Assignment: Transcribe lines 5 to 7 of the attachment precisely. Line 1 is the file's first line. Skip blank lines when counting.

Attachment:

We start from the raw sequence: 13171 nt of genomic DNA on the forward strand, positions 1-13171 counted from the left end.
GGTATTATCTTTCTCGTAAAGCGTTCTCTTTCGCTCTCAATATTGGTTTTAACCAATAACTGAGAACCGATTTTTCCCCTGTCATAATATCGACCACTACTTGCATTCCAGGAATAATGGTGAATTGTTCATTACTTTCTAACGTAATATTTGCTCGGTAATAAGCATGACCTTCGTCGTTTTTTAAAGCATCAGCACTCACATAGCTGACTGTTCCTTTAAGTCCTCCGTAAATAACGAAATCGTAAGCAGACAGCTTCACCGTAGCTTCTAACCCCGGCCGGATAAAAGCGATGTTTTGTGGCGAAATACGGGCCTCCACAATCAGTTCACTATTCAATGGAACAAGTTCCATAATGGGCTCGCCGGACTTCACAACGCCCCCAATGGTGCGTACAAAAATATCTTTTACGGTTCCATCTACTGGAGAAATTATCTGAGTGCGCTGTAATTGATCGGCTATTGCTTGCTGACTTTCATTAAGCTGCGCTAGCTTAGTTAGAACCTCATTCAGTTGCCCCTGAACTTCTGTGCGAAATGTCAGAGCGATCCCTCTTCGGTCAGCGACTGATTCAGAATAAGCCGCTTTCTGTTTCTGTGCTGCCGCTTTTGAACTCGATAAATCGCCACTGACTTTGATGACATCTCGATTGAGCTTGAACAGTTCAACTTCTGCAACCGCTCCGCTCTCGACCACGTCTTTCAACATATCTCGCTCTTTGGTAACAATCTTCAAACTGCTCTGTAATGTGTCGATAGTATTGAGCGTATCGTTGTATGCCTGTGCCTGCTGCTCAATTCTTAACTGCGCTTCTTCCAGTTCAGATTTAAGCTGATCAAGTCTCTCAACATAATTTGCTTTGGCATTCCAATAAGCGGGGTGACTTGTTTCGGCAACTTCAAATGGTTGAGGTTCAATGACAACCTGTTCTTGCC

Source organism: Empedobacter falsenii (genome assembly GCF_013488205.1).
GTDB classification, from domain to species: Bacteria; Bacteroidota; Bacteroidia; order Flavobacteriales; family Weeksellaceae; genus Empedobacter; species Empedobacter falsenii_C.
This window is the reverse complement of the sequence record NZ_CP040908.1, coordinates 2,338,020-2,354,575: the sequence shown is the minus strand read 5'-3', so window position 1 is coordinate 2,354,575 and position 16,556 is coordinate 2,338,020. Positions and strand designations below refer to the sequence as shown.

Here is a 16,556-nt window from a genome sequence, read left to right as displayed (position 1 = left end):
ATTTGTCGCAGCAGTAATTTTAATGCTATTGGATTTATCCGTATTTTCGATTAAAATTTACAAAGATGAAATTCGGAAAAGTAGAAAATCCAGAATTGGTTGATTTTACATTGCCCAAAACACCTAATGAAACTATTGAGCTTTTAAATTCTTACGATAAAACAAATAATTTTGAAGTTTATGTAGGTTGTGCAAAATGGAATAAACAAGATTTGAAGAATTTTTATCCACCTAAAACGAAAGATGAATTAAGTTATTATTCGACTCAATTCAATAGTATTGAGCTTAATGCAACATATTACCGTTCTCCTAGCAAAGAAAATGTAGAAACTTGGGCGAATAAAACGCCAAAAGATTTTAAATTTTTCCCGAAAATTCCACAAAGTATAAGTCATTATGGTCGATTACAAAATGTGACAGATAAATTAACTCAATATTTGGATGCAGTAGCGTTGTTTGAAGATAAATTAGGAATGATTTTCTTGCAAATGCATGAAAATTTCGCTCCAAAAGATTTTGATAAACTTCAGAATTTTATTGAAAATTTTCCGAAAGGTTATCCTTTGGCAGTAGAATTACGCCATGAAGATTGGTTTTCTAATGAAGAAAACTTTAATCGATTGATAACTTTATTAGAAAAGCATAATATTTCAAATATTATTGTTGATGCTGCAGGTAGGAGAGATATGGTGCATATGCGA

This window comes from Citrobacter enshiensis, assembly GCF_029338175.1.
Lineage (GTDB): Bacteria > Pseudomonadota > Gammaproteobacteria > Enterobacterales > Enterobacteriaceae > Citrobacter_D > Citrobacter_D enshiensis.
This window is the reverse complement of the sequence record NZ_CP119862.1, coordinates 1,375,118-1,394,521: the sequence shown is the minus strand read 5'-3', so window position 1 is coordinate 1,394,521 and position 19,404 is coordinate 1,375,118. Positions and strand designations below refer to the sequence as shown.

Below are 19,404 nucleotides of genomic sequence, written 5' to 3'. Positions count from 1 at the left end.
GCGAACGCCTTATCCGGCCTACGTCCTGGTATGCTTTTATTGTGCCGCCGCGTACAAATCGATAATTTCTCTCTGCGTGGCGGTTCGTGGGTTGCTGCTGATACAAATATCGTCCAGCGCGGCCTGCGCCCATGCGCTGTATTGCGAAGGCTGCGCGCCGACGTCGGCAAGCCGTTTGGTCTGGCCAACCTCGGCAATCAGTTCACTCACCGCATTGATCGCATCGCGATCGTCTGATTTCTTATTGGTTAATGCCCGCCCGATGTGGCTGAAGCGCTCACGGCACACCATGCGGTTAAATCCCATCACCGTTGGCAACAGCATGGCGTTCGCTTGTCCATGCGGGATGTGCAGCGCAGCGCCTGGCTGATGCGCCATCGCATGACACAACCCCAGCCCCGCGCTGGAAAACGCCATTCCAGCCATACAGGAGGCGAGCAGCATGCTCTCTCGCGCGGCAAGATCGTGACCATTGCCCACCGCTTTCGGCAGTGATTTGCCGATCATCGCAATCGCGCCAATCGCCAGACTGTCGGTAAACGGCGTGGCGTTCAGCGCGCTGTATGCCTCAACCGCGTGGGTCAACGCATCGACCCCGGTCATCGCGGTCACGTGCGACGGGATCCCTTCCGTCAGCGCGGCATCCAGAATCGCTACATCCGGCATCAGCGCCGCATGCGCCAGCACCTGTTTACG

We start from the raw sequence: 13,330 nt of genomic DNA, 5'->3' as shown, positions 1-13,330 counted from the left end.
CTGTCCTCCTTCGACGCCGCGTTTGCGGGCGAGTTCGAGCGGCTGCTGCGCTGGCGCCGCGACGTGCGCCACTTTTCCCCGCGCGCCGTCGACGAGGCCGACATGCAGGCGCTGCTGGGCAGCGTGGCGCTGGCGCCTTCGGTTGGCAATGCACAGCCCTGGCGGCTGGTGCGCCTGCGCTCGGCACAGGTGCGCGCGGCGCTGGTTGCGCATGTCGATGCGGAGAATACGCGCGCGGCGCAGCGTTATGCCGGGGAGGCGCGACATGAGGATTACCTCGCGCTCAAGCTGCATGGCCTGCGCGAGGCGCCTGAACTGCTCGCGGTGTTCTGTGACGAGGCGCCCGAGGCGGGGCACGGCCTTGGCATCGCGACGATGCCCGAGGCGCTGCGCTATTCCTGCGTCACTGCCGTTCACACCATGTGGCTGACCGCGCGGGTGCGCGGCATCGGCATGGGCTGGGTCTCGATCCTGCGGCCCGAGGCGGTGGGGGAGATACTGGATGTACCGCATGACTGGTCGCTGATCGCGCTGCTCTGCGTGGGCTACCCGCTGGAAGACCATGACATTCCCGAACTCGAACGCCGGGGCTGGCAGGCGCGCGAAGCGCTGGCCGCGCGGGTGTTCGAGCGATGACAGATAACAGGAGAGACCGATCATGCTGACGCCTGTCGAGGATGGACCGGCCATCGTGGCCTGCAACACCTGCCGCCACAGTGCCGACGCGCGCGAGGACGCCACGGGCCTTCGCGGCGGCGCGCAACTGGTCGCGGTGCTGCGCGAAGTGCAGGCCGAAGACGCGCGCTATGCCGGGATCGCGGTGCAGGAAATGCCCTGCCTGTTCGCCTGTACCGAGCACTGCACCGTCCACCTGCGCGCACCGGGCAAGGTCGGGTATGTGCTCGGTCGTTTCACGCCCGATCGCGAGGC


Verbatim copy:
This window is the reverse complement of the sequence record NZ_CP040908.1, coordinates 2,338,020-2,354,575: the sequence shown is the minus strand read 5'-3', so window position 1 is coordinate 2,354,575 and position 16,556 is coordinate 2,338,020. Positions and strand designations below refer to the sequence as shown.

Here is a 16,556-nt window from a genome sequence, read left to right as displayed (position 1 = left end):
ATTTGTCGCAGCAGTAATTTTAATGCTATTGGATTTATCCGTATTTTCGATTAAAATTTACAAAGATGAAATTCGGAAAAGTAGAAAATCCAGAATTGGTTGATTTTACATTGCCCAAAACACCTAATGAAACTATTGAGCTTTTAAATTCTTACGATAAAACAAATAATTTTGAAGTTTATGTAGGTTGTGCAAAATGGAATAAACAAGATTTGAAGAATTTTTATCCACCTAAAACGAAAGATGAATTAAGTTATTATTCGACTCAATTCAATAGTATTGAGCTTAATGCAACATATTACCGTTCTCCTAGCAAAGAAAATGTAGAAACTTGGGCGAATAAAACGCCAAAAGATTTTAAATTTTTCCCGAAAATTCCACAAAGTATAAGTCATTATGGTCGATTACAAAATGTGACAGATAAATTAACTCAATATTTGGATGCAGTAGCGTTGTTTGAAGATAAATTAGGAATGATTTTCTTGCAAATGCATGAAAATTTCGCTCCAAAAGATTTTGATAAACTTCAGAATTTTATTGAAAATTTTCCGAAAGGTTATCCTTTGGCAGTAGAATTACGCCATGAAGATTGGTTTTCTAATGAAGAAAACTTTAATCGATTGATAACTTTATTAGAAAAGCATAATATTTCAAATATTATTGTTGATGCTGCAGGTAGGAGAGATATGGTGCATATGCGA